In October last year, the OECD/G20 Inclusive Framework on Base Erosion and Profit Shifting (BEPS) agreed a two-pillar approach to address the challenges arising in relation to the taxation of the digital economy.
In recent years, the BEPS project has made significant progress in reducing the level of profit shifting undertaken by multinational enterprises (MNEs) as a result of the work on taxation of intangibles and communication between tax authorities.
What is Pillar 1?
Pillar 1 focuses upon profit allocation and nexus. It moves away from the more traditional, ‘physical presence’ approach to taxation by relocating taxing rights to the jurisdictions where business activities and profits arise.
Early examples of this new approach can be seen in the introduction of a temporary domestic digital services tax in the UK and similar unilateral measures created in other jurisdictions.
What is Pillar 2?
The focal point of Pillar 2 is to establish a global minimum tax rate of at least 15%.
The aim is to reduce the incentive for MNEs to operate in low or no tax jurisdictions, to place a floor on tax competition between jurisdictions, and to aid the sustainability of corporation tax as a major source of government revenues.
How will Pillar 1 impact my business?
First, the draft regulations for Pillar 1 only apply to the largest MNEs, with global revenues in excess of €20bn and a profit before tax margin of more than 10%.
While the Pillar 1 approach is still to be agreed by the Inclusive Framework, local applications including the UK’s digital services tax will remain. It is anticipated that these unilateral measures will be repealed as part of any future Pillar 1 agreement.
The current proposed approach for Pillar 1 is technically complex. It would see new taxing rights for market jurisdictions, based upon a formulaic approach, rather than using the arm’s length principle. This would allow taxation of residual profits in jurisdictions that are allocated at least €1m in revenue (€250,000 for jurisdictions with a GDP of less than €40bn).
A second aspect of Pillar 1 is the allocation of a routine “baseline” return for marketing and distribution activities.
Although the original proposals for Pillar 1 were targeted towards highly digitalised business models, the latest proposals are much broader, albeit it is anticipated that regulated financial services will remain exempt.
How will Pillar 2 impact my business?
The Pillar 2 regulations will only apply to MNE groups with total consolidated turnover of at least €750m.
The Pillar 2 proposals are more advanced than Pillar 1. Draft legislation was published by the Inclusive Framework in December 2021 and HMRC is currently consulting on how the Pillar 2 rules should be implemented into UK legislation.
The regulations focus on a two-step approach for granting jurisdictions additional tax rights.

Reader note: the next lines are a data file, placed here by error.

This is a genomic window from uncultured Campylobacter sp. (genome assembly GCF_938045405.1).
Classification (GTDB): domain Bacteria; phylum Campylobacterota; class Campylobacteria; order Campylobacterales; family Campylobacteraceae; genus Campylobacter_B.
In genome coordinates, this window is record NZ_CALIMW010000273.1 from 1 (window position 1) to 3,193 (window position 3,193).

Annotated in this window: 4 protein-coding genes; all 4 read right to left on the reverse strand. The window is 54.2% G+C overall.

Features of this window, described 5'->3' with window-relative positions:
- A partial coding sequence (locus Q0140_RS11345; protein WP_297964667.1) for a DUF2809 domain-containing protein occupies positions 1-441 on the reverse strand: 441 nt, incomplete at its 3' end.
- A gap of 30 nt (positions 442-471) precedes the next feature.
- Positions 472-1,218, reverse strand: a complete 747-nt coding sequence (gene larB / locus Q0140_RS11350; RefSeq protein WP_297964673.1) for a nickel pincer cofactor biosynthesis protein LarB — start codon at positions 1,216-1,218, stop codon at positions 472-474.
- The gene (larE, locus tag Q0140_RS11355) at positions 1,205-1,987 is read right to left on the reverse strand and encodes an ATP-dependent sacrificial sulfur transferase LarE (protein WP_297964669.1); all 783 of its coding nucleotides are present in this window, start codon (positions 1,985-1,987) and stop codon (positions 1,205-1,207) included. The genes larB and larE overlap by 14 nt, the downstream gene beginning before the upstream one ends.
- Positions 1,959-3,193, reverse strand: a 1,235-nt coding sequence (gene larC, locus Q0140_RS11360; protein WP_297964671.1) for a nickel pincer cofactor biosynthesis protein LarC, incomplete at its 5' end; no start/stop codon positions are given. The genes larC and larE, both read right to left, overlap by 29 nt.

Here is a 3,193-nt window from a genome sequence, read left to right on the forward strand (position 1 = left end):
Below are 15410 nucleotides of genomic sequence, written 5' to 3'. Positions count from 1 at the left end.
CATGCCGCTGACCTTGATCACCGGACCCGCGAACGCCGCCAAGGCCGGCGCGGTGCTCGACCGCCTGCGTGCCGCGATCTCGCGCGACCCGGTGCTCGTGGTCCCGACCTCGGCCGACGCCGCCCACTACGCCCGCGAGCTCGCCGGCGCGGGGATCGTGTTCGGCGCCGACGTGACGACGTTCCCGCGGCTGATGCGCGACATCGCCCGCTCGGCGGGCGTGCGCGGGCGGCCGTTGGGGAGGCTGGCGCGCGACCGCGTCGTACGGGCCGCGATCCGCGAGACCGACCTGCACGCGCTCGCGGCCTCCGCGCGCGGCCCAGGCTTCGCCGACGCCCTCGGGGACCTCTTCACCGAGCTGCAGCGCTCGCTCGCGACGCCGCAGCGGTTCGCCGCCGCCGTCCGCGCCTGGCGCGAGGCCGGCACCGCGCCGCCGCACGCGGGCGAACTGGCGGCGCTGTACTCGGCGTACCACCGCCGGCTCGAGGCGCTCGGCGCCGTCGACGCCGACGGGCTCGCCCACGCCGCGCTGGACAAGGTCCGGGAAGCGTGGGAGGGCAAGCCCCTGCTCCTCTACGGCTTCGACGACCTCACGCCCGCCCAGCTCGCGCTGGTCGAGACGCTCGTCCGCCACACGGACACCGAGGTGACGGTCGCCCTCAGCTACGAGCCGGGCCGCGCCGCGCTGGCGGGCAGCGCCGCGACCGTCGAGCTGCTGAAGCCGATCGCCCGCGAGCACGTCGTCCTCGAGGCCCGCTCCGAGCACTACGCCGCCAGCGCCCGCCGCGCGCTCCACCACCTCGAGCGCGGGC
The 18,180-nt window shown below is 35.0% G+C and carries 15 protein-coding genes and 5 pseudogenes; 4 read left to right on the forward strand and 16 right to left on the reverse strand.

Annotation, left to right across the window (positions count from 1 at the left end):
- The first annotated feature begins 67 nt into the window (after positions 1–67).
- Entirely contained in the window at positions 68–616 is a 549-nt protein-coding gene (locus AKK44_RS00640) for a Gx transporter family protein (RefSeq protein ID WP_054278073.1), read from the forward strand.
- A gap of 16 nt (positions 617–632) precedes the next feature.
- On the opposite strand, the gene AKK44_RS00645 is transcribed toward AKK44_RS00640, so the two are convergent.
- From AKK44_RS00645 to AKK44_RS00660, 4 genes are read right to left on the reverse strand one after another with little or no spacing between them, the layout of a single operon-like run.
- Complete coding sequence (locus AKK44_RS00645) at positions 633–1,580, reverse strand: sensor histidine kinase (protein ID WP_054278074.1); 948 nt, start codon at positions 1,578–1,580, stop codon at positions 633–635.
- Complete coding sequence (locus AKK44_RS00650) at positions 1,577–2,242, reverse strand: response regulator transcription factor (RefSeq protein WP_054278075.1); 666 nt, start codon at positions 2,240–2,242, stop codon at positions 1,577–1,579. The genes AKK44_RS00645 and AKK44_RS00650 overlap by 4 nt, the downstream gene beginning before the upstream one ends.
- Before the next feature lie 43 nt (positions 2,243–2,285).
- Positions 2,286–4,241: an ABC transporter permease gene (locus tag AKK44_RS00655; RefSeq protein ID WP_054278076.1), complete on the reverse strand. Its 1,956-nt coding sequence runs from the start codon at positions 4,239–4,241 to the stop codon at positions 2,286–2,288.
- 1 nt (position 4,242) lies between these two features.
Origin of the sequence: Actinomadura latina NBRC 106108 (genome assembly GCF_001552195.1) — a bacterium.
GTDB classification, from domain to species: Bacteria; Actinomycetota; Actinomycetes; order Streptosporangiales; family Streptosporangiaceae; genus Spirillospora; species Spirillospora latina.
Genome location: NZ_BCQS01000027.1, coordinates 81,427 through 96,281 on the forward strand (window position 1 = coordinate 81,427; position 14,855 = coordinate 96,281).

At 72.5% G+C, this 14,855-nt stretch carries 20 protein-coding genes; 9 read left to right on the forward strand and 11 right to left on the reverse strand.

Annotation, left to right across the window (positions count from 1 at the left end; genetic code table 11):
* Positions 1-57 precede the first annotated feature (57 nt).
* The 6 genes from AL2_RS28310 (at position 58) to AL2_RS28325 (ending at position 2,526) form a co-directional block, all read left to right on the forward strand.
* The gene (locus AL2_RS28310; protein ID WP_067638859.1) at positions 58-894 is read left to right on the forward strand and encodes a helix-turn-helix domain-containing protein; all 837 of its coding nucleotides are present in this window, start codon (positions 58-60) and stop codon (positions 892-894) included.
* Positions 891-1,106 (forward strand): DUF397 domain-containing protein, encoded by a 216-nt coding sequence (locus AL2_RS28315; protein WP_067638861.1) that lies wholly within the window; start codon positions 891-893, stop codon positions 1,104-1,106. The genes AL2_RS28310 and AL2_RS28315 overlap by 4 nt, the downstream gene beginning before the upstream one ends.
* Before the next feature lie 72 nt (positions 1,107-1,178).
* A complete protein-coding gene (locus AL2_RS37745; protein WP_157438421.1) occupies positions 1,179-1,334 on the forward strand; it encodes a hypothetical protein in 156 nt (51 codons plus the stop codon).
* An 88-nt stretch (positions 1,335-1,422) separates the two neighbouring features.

First, are the two domestic rules commonly referred to as GloBE. The ‘income inclusion rule’ imposes a top-up tax on the parent entity where it has subsidiaries located in jurisdictions where the effective tax rate is below 15%. The ‘undertaxed payments rule’ acts to deny deductions or prevent adjustments on profits that are not subject to the minimum level of taxation under the income inclusion rule.
Second, a ‘subject to tax rule’ will act to override treaty benefits for intragroup payments that are not subject to a minimum tax rate of 9%. This will include interest and royalties.
It is expected that there will be some industry-based exclusions from the Pillar 2 legislation.
A substance test will also apply, so that the top-up tax will not be assessed on a low-tax subsidiary’s income, to the extent its return does not exceed 5% of payroll costs and tangible assets. The rules are therefore clearly targeted on businesses achieving excessive returns on intangible assets.
Next steps and how we can help
While the rules are complex, and only apply to the largest MNEs, the agreement of the Pillar 2 approach by the Inclusive Framework is a huge step forward and points to a future agreement of the Pillar 1 proposals in due course.
The heightened focus on global cooperation between tax authorities to tackle BEPS related issues is a clear trend, and business should be increasingly mindful of ensuring that taxation is aligned to the substance of their operations.
Having appropriate transfer pricing policies and documentation in place has never been more important, particularly in light of the increased risk of challenge from tax authorities following the loss of revenue due to the pandemic.
Whether your business needs support implementing transfer pricing for the first time, or assistance in evaluating the appropriateness of existing documentation, our team of experts would be pleased to arrange an initial call, and then help your business meet all its reporting and documentation requirements. If this is of interest, please get in touch with either:
Philip Newbold - email@example.com
Michael Beard - firstname.lastname@example.org
Ana Villaveces- email@example.com
By necessity, this briefing can only provide a short overview and it is essential to seek professional advice before applying the contents of this article. This briefing does not constitute advice nor a recommendation relating to the acquisition or disposal of investments. No responsibility can be taken for any loss arising from action taken or refrained from on the basis of this publication. Details correct at time of writing.
Tax legislation is that prevailing at the time, is subject to change without notice and depends on individual circumstances. Clients should always seek appropriate tax advice before making decisions. HMRC Tax Year 2022/23.
This article was previously published on Smith & Williamson prior to the launch of Evelyn Partners.